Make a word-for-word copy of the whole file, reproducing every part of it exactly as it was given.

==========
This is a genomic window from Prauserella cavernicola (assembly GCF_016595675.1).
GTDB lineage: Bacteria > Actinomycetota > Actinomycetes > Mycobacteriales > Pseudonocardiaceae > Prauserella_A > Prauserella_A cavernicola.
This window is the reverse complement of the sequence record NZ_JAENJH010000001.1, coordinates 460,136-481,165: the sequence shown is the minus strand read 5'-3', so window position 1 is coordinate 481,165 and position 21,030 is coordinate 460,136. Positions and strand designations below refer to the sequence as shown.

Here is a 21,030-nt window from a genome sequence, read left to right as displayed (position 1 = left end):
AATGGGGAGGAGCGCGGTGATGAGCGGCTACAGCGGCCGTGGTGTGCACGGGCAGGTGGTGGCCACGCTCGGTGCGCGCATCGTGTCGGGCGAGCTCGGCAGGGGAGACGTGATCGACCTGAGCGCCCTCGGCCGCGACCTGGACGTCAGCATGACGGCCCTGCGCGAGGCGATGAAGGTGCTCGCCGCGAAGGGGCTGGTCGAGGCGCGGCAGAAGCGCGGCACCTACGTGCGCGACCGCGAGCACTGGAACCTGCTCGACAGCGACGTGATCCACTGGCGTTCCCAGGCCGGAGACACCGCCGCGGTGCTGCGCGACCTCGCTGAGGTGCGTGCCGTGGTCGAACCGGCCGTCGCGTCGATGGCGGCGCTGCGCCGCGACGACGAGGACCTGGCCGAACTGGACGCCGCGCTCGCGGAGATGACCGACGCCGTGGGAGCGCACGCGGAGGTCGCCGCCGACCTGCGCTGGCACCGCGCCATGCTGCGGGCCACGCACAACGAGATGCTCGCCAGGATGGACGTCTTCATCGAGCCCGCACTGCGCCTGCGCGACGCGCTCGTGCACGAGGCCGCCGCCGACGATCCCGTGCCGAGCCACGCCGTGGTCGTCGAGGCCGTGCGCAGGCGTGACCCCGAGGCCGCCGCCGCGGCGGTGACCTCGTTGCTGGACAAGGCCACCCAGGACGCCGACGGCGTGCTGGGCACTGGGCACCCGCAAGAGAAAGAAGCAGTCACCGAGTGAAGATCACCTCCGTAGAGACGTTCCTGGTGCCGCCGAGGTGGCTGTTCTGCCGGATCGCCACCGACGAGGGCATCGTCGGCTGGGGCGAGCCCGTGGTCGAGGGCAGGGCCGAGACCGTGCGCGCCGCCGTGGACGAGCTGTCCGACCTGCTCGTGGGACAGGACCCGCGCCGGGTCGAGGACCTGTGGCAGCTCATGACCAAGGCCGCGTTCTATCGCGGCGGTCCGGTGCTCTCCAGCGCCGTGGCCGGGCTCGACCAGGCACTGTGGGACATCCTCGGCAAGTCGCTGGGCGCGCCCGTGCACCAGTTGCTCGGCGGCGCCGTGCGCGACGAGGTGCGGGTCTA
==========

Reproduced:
This is a genomic window from Prauserella cavernicola (assembly GCF_016595675.1).
GTDB lineage: Bacteria > Actinomycetota > Actinomycetes > Mycobacteriales > Pseudonocardiaceae > Prauserella_A > Prauserella_A cavernicola.
This window is the reverse complement of the sequence record NZ_JAENJH010000001.1, coordinates 460,136-481,165: the sequence shown is the minus strand read 5'-3', so window position 1 is coordinate 481,165 and position 21,030 is coordinate 460,136. Positions and strand designations below refer to the sequence as shown.

Here is a 21,030-nt window from a genome sequence, read left to right as displayed (position 1 = left end):
AATGGGGAGGAGCGCGGTGATGAGCGGCTACAGCGGCCGTGGTGTGCACGGGCAGGTGGTGGCCACGCTCGGTGCGCGCATCGTGTCGGGCGAGCTCGGCAGGGGAGACGTGATCGACCTGAGCGCCCTCGGCCGCGACCTGGACGTCAGCATGACGGCCCTGCGCGAGGCGATGAAGGTGCTCGCCGCGAAGGGGCTGGTCGAGGCGCGGCAGAAGCGCGGCACCTACGTGCGCGACCGCGAGCACTGGAACCTGCTCGACAGCGACGTGATCCACTGGCGTTCCCAGGCCGGAGACACCGCCGCGGTGCTGCGCGACCTCGCTGAGGTGCGTGCCGTGGTCGAACCGGCCGTCGCGTCGATGGCGGCGCTGCGCCGCGACGACGAGGACCTGGCCGAACTGGACGCCGCGCTCGCGGAGATGACCGACGCCGTGGGAGCGCACGCGGAGGTCGCCGCCGACCTGCGCTGGCACCGCGCCATGCTGCGGGCCACGCACAACGAGATGCTCGCCAGGATGGACGTCTTCATCGAGCCCGCACTGCGCCTGCGCGACGCGCTCGTGCACGAGGCCGCCGCCGACGATCCCGTGCCGAGCCACGCCGTGGTCGTCGAGGCCGTGCGCAGGCGTGACCCCGAGGCCGCCGCCGCGGCGGTGACCTCGTTGCTGGACAAGGCCACCCAGGACGCCGACGGCGTGCTGGGCACTGGGCACCCGCAAGAGAAAGAAGCAGTCACCGAGTGAAGATCACCTCCGTAGAGACGTTCCTGGTGCCGCCGAGGTGGCTGTTCTGCCGGATCGCCACCGACGAGGGCATCGTCGGCTGGGGCGAGCCCGTGGTCGAGGGCAGGGCCGAGACCGTGCGCGCCGCCGTGGACGAGCTGTCCGACCTGCTCGTGGGACAGGACCCGCGCCGGGTCGAGGACCTGTGGCAGCTCATGACCAAGGCCGCGTTCTATCGCGGCGGTCCGGTGCTCTCCAGCGCCGTGGCCGGGCTCGACCAGGCACTGTGGGACATCCTCGGCAAGTCGCTGGGCGCGCCCGTGCACCAGTTGCTCGGCGGCGCCGTGCGCGACGAGGTGCGGGTCTA